GRB 080913, a distant supernova detected by Swift. This image merges the view through Swift’s UltraViolet and Optical Telescope, which shows bright stars, and its X-ray Telescope. Credit: NASA/Swift/Stefan Immler

The first moments of a massive star going supernova may be heralded by a blast of x-rays, detectable by space telescopes like Swift, which could then tell astronomers where to look for the full show in gamma rays and optical wavelengths. These findings come from the University of Leicester in the UK where a research team was surprised by the excess of thermal x-rays detected along with gamma ray bursts associated with supernovae.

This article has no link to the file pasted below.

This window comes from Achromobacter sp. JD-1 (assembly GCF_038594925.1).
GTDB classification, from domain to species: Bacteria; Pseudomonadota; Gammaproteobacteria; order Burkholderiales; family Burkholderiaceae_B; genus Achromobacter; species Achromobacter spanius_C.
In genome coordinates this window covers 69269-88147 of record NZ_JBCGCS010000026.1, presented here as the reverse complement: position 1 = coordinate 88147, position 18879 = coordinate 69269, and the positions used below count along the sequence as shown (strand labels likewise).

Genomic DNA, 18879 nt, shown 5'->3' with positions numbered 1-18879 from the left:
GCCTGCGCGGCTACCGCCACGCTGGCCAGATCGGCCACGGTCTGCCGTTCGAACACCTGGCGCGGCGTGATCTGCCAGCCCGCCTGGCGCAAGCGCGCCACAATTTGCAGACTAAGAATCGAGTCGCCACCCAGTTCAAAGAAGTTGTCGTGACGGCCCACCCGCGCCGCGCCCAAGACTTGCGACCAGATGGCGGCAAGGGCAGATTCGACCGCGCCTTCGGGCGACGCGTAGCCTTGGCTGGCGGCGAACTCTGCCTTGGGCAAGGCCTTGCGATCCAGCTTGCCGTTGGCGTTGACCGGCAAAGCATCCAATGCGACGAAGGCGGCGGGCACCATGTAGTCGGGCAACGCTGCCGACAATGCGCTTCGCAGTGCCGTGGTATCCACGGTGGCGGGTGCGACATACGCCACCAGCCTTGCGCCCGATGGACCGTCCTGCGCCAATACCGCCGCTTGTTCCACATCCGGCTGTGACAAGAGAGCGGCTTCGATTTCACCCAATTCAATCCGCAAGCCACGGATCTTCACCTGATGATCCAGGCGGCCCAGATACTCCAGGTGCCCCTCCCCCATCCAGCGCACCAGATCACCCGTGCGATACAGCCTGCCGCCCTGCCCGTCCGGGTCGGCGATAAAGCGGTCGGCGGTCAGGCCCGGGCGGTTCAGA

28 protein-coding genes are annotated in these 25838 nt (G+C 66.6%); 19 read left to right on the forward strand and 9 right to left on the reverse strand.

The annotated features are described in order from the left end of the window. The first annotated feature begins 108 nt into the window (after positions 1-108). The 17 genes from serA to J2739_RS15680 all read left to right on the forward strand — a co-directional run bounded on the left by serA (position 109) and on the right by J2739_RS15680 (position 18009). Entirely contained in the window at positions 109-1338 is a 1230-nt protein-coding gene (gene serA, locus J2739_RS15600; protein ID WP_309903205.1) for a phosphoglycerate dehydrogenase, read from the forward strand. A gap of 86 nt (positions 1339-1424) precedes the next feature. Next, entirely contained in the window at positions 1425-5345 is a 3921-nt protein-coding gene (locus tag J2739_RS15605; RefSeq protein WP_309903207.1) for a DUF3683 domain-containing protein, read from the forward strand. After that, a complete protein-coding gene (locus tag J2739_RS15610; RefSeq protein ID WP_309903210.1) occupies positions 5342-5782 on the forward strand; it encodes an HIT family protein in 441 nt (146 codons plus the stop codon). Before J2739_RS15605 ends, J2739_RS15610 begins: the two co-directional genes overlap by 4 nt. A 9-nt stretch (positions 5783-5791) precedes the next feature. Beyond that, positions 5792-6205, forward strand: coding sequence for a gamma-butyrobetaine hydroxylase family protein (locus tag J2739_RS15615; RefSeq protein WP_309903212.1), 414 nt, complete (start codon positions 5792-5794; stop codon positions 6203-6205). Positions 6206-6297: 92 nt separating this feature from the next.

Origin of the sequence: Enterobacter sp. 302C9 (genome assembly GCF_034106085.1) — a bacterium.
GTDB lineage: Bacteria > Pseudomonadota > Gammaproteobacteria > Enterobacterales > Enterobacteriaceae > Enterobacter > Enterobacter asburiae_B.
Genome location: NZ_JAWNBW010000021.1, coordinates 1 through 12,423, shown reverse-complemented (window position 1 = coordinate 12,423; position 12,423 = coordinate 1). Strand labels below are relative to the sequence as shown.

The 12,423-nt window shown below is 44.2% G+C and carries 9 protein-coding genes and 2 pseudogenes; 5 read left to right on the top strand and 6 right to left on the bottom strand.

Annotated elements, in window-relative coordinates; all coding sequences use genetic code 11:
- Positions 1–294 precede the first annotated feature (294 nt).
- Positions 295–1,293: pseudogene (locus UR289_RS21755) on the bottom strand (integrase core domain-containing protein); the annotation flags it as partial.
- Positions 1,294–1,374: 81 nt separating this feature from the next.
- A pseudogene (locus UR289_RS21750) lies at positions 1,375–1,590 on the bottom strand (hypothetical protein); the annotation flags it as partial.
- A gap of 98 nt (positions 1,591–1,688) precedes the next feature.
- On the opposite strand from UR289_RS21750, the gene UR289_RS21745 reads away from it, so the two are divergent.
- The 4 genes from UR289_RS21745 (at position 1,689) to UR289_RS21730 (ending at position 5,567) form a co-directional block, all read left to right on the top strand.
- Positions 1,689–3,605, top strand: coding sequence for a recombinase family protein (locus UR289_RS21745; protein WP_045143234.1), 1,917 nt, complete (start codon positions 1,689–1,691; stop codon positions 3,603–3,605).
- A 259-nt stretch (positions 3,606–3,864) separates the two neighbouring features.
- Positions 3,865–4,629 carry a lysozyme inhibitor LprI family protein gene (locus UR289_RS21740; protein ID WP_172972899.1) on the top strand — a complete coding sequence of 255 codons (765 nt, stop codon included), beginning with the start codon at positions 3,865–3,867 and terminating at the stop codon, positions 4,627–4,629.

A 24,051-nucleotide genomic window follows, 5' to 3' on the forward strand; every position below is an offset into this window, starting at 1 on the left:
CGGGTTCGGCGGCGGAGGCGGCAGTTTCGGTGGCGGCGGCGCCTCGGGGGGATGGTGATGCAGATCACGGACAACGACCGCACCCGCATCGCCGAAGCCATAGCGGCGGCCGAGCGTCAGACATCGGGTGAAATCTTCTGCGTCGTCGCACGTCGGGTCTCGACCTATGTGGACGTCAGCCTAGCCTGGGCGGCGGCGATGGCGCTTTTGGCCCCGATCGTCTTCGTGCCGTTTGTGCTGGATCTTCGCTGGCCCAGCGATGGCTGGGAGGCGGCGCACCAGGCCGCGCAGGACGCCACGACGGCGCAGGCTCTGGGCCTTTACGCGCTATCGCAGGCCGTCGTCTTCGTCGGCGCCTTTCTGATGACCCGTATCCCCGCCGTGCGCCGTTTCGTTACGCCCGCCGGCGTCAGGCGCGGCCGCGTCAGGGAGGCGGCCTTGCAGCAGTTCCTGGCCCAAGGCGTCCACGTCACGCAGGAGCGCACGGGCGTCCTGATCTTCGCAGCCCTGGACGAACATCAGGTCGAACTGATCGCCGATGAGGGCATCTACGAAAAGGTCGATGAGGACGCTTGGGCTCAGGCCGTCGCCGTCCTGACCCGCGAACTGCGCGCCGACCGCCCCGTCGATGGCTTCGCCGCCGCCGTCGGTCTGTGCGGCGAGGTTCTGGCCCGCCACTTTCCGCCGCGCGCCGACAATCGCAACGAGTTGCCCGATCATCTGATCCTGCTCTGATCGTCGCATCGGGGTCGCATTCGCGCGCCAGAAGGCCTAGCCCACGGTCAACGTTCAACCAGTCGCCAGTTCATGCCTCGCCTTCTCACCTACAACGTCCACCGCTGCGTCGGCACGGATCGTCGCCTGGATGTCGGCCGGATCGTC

“The most massive stars can be tens to a hundred times larger than the Sun,” said Dr. Rhaana Starling of the University of Leicester Department of Physics and Astronomy. “When one of these giants runs out of hydrogen gas it collapses catastrophically and explodes as a supernova, blowing off its outer layers which enrich the Universe.

Read more: